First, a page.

What you need to know:
- Social entrepreneurs are standing out and are showing us how to innovate sustainable and scalable solutions while also addressing underlying systemic imbalances for the better good of all.
- Institutions of higher learning should adopt social entrepreneurs' education.
A while back, a netizen tweeted that she cannot believe that she spent time in school learning how to write a telegram even though they are no longer in use. But no one ever taught her how to calculate her taxes.
She is not alone, every once in a while, a similar tweet pops up from a Kenyan on Twitter (KOT).
Employers also hold this view. Kenyan graduates are considered book smart but not prepared for the job market.
A number of governments have started tackling this issue by embarking on curriculum reviews. This couldn't have happened at a better time than now when Covid-19 is devastating key sectors of the economy.
It will require innovative thinking and business models that not only target profit but also bring about changes that accelerate the pace of development in communities to climb out of the current financial turbulence.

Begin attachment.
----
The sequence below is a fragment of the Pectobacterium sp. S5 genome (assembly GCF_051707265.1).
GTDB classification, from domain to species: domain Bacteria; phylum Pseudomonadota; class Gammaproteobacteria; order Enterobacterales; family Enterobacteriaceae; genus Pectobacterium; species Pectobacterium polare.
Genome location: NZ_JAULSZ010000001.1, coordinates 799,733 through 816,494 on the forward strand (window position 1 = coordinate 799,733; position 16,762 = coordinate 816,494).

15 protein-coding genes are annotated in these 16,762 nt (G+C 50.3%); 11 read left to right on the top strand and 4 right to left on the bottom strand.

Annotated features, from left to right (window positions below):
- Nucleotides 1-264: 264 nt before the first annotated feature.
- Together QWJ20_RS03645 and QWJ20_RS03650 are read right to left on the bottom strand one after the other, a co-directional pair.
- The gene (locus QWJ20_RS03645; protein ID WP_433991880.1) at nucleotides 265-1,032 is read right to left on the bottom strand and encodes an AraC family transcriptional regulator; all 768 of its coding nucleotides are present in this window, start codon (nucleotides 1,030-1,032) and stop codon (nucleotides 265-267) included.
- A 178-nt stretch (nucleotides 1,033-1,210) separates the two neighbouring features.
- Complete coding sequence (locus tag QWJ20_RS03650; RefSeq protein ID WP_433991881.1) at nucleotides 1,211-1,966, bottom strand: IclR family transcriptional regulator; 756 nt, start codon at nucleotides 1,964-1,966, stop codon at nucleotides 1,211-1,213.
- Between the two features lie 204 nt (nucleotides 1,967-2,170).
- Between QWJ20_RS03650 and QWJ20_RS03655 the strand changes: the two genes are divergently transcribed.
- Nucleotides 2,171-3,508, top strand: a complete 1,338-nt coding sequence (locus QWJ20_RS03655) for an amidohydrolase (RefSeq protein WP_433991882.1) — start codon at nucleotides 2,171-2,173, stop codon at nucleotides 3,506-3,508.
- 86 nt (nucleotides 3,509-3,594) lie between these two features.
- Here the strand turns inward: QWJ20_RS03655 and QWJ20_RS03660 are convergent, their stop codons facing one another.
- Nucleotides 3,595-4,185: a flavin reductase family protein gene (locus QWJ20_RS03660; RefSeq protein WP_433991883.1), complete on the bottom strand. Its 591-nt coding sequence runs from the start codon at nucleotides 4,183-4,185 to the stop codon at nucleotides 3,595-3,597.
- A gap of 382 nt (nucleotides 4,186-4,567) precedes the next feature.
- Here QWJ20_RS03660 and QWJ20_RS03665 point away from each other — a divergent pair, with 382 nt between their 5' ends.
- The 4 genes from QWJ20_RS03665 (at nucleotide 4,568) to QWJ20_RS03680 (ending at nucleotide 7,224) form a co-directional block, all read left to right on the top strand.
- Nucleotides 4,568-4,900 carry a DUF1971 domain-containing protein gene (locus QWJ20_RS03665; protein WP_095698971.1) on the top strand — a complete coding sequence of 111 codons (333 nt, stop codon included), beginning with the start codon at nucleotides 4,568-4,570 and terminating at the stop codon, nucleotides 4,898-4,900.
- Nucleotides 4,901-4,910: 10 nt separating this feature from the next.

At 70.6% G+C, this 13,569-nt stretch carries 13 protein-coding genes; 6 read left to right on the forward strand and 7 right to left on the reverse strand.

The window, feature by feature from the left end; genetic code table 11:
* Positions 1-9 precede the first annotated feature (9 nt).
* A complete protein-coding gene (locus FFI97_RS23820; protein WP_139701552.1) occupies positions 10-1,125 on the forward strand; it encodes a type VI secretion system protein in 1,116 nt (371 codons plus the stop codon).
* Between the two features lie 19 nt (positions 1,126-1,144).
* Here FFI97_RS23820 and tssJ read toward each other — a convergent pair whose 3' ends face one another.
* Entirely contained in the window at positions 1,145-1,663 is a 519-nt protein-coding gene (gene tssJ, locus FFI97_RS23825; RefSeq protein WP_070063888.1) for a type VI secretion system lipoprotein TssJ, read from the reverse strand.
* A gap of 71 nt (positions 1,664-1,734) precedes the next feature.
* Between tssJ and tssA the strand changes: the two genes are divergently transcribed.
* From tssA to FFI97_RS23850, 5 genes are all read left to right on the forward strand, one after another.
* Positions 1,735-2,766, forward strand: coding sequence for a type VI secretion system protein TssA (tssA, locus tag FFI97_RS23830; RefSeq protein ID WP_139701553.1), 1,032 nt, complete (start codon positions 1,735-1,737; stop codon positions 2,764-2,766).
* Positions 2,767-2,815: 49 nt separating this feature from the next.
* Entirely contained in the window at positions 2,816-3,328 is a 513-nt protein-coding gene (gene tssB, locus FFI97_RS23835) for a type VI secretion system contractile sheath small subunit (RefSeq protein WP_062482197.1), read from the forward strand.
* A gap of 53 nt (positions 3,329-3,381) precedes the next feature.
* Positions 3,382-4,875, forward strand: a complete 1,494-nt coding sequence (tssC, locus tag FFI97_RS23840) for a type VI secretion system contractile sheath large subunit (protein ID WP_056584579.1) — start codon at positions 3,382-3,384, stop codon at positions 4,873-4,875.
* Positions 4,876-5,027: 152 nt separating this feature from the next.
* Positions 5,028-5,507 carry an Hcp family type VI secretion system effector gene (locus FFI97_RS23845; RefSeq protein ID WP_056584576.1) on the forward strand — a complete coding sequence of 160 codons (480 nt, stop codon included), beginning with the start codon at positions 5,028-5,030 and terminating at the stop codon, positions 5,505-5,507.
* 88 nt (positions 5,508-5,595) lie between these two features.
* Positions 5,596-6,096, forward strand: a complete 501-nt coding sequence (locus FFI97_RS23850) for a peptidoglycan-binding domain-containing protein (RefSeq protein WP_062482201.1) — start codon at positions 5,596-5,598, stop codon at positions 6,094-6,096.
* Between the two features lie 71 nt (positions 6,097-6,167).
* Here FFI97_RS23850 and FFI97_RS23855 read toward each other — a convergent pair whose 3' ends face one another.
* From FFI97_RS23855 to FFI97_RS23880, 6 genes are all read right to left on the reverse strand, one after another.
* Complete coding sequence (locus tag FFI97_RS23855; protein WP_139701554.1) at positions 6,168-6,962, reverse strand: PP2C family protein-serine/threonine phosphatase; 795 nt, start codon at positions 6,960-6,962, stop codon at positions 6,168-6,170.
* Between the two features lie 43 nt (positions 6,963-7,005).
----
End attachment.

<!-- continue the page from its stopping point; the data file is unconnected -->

Social entrepreneurship is emerging as one of the models that can achieve this fastest, and it is our firm belief that better alternatives are yet to be developed.
The shift towards social innovation
Social entrepreneurs or innovators are individuals who come up with business innovations that seek to provide solutions to challenges that affect people, whether social, cultural, or environmental.
While the narrative of "new normal" during this Covid-19 pandemic has been gaining traction, it is not lost to us that this new normal has been with us for some time now.
The disease crisis has taught us that moving forward, innovation around social problems is going to be pressing more than ever. We need to be prepared for more complex social challenges.
We have all witnessed the quicksand nature of the "business as usual' approach in these times of accelerated change and disruptions. During this unfortunate season, sectors that have been hard hit are those that did not prioritize innovation; their survival is threatened.
As a result, organisations and companies, going forward, will have to find people with skills and capacity to respond to emerging challenges with precision and agility. Social innovation or changemaker skills are becoming the most sought skills for this 'new normal'.
Taking a closer look, social entrepreneurs are standing out and are showing us how to innovate sustainable and scalable solutions while also addressing underlying systemic imbalances for the better good of all.
This group of innovative, creative and entrepreneurial problem solvers, who are gradually becoming more popular, have in many ways during this pandemic, showed us that there is a great future in the sector as an engine for social transformation.
These unsung heroes have been in action finding coping solutions for our health systems, agriculture value chain, technological demands and economic imbalances carefully helping us manage this season.